Tuesday, August 4, 2009

Teenage Day

Izzy's at that stage where she's starting to figure out what to do, but she isn't sure she really wants to do it. I know that pretty much all horses go through this, so I'm not worried, but it is kind of frustrating. Ten days ago, we could walk, trot, and canter both directions. We were starting baby leg yields, and had turn on the forehand down pretty well. She got a little stuck once in a while, but nothing to be concerned about.

Then came the rearing incident, the ensuing rest and saddle checks, and then the major head-throwing /spook incident.

So now with all that behind us, I went out today. I knew that we wouldn't get much canter work in, because I'm still building up confidence again. I did a lot of work with Izzy on the lunge, doing transitions up and down. She's getting pretty responsive, and only picked up the incorrect lead once. I don't get after her for that. Right now it's more important that she canters when I ask her to than that she always has the lead I want. When I felt that she was relaxed and listening to me, we stopped. I adjusted her saddle a little bit to make sure it didn't slide forward. Then, as usual, we walked all around the arena to look at scary stuff. She wasn't particularly worried about anything, which was nice.

She stood quietly to be mounted. I've been careful to give her a loose rein when I mount; I'd rather she walk forward and make me circle her back than that she feels trapped and thinks rearing is a way out. Not that she was trapped last time she tried that. I don't know. Anyways, we did quite well doing our walk/halt/walk transitions, then walk/trot/walk. She was still fairly responsive and listening. Rather than having her ears locked on outside stimuli, she held them with one forward, one back. I was thrilled.

Then I took her down to the non-scary end of the arena to see if we could do one canter before we quit. Here's where the problem cropped up. She decided not to go forward. Her biggest evasion is to get behind my leg and back out of things. I'm not as quick at catching this as I should be and she's determined enough in doing it that we have to do a lot of work in this area. So, instead of cantering, we worked on walking. I tried to be mindful of why she was backing out. It wasn't related to bending a certain way (which could be related to saddle problems) or going at a certain gait. There was just one 30 foot stretch that she decided not to walk forward in.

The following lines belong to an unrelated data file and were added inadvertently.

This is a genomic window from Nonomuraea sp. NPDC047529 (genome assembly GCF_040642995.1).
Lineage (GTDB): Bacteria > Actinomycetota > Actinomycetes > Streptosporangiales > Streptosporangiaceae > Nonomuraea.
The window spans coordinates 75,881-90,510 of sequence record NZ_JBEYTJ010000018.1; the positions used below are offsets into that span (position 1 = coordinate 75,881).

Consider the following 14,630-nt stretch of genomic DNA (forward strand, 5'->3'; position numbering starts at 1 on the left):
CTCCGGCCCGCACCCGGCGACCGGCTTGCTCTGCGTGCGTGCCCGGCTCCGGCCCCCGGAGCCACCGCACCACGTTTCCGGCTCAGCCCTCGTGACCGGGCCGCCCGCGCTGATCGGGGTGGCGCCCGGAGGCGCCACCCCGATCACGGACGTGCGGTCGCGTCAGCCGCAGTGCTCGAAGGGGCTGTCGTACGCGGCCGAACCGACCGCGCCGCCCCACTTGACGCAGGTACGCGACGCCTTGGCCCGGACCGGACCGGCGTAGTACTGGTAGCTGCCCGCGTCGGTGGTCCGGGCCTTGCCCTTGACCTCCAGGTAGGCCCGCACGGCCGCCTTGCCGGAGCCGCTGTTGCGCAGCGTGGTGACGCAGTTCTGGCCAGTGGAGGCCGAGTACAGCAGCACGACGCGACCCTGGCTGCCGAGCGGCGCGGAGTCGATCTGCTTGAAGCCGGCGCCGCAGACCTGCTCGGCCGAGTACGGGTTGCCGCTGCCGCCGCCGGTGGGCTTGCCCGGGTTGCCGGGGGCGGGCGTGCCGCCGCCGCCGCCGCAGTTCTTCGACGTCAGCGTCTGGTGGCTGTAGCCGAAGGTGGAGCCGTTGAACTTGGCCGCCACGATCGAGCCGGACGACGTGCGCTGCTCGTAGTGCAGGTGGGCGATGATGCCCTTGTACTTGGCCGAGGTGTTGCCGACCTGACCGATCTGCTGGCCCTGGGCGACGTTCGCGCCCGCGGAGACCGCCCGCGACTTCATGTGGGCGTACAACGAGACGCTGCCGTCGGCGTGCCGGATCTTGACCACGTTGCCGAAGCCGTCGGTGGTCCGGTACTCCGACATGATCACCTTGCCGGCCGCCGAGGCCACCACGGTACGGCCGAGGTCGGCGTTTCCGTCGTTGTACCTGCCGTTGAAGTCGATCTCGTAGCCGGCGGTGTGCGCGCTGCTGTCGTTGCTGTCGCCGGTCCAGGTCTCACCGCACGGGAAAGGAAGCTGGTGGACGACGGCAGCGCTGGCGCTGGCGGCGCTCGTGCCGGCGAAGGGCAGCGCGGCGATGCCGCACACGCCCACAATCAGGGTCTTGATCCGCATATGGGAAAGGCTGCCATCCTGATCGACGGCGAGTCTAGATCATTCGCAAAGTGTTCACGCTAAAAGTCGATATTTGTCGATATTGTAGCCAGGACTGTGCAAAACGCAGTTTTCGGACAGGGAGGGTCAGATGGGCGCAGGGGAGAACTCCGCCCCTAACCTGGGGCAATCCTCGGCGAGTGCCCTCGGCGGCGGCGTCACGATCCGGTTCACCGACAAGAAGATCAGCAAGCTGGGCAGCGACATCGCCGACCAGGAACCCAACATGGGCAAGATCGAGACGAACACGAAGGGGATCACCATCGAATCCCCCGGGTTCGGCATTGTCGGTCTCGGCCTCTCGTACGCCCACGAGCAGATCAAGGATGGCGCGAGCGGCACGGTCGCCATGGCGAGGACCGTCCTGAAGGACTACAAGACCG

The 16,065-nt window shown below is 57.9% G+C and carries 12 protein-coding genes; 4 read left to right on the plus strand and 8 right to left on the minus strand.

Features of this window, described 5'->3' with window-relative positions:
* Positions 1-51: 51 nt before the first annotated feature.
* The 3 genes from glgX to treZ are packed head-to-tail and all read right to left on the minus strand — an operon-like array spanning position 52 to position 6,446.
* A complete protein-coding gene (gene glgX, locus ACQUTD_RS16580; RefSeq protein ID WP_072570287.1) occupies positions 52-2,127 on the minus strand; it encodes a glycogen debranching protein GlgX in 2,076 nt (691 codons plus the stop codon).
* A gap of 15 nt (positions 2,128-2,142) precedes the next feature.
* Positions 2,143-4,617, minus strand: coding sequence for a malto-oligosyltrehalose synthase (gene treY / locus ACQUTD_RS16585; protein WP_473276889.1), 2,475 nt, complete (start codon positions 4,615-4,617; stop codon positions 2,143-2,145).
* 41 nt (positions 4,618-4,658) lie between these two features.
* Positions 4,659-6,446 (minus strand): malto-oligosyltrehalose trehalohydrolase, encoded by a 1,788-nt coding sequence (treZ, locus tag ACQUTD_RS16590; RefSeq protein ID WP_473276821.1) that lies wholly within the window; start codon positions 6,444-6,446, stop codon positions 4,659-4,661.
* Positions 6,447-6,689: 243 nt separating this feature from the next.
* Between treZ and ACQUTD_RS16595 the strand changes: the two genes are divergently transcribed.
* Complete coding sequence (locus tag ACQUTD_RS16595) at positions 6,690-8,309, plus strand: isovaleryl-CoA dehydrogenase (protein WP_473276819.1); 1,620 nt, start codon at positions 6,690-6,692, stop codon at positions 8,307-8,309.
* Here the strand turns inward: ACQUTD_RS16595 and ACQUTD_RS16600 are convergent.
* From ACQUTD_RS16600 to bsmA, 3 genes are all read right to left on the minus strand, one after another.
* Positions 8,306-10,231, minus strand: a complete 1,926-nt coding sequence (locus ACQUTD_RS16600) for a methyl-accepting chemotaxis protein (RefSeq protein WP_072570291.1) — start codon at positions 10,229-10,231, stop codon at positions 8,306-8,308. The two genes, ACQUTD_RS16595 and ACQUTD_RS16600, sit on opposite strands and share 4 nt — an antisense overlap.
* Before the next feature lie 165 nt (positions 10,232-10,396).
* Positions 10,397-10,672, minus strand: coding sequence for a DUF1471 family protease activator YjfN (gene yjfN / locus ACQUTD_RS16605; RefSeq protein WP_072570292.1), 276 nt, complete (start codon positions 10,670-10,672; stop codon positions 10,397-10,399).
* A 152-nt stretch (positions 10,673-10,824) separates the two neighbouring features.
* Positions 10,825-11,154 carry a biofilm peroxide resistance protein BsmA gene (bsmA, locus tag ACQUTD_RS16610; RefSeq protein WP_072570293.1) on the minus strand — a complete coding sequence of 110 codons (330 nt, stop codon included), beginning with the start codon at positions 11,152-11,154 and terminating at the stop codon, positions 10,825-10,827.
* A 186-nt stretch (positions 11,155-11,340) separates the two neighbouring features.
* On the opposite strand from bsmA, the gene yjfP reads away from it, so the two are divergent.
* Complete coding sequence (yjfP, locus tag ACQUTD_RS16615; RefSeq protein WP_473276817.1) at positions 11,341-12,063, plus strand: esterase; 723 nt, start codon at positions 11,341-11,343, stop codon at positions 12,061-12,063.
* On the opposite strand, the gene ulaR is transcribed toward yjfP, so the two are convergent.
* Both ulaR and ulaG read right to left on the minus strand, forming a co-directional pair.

Because the problem was locational, I did the same thing we did with trot poles a few days ago. I let it be ok for her to walk through that area. I didn't try to force her to trot. We just walked and walked and walked. When she tried to stop, I would squeeze with my legs, keep my weight behind the motion, and not let her back out. If we stood, that was ok, but we couldn't go backwards. After about five minutes of this, she could walk through there. Then I would trot her up to the point where she seemed to get sticky, walk through that, and trot again. When she seemed comfortable, we tried trotting through. It worked the first time, and I got off and took her saddle off once we where out of the sticky spot.

She's just one of those horses that doesn't respond well to being pushed. She needs to figure it out on her own.

In other news, I still hurt a lot from Sunday, but it's mostly muscle soreness from rafting, I think. I've self-diagnosed the head hit as a concussion of a minor degree. I read the Mayo clinic website about it, and I don't need to see a doctor unless something gets worse. That's reassuring, because I really loathe going to the doctor.


  1. Take care of yourself - concussions can have long-lasting effects - get plenty of rest. I like your gradual approach to the scary/difficult places - it almost always isn't worth it to get in a fight with the horse - much better to "creep up on" the problem and keep the feet moving and the horse working.

  2. I agree with Kate. I like what you did with her. I have ben taking Sam out along the road to warm up lately because he really hates going into the riding area. He doesn't want to work. Out on the road we get to a point where he also finds behind my leg. I have found that if I make him do something to keep those feet moving, small figures of eight, just walking back the way we came and then turning around back towards the scary part, figure of eight, always changing what I would like but making sure he is relaxed and moving those feet. Before we know it we are right in the thick of the scary part! Then we head back home on a loose rein!


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